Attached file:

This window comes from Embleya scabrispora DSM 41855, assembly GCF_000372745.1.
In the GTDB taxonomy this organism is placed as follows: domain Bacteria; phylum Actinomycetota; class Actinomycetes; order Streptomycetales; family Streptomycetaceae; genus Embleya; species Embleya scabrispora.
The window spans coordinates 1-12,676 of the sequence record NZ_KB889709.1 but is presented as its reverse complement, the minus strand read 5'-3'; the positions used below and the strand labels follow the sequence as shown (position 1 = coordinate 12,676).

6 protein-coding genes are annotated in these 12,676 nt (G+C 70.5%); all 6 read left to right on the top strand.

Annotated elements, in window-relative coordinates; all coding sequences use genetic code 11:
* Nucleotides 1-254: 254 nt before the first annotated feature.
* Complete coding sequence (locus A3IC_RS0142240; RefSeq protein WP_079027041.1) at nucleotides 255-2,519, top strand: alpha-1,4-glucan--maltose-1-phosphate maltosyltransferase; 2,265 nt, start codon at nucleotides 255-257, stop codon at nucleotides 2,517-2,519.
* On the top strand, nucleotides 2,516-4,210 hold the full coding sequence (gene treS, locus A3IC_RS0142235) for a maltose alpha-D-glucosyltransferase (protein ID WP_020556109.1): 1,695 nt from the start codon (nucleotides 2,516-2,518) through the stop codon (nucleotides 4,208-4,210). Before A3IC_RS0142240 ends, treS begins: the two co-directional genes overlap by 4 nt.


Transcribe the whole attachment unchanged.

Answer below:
This window comes from Embleya scabrispora DSM 41855, assembly GCF_000372745.1.
In the GTDB taxonomy this organism is placed as follows: domain Bacteria; phylum Actinomycetota; class Actinomycetes; order Streptomycetales; family Streptomycetaceae; genus Embleya; species Embleya scabrispora.
The window spans coordinates 1-12,676 of the sequence record NZ_KB889709.1 but is presented as its reverse complement, the minus strand read 5'-3'; the positions used below and the strand labels follow the sequence as shown (position 1 = coordinate 12,676).

6 protein-coding genes are annotated in these 12,676 nt (G+C 70.5%); all 6 read left to right on the top strand.

Annotated elements, in window-relative coordinates; all coding sequences use genetic code 11:
* Nucleotides 1-254: 254 nt before the first annotated feature.
* Complete coding sequence (locus A3IC_RS0142240; RefSeq protein WP_079027041.1) at nucleotides 255-2,519, top strand: alpha-1,4-glucan--maltose-1-phosphate maltosyltransferase; 2,265 nt, start codon at nucleotides 255-257, stop codon at nucleotides 2,517-2,519.
* On the top strand, nucleotides 2,516-4,210 hold the full coding sequence (gene treS, locus A3IC_RS0142235) for a maltose alpha-D-glucosyltransferase (protein ID WP_020556109.1): 1,695 nt from the start codon (nucleotides 2,516-2,518) through the stop codon (nucleotides 4,208-4,210). Before A3IC_RS0142240 ends, treS begins: the two co-directional genes overlap by 4 nt.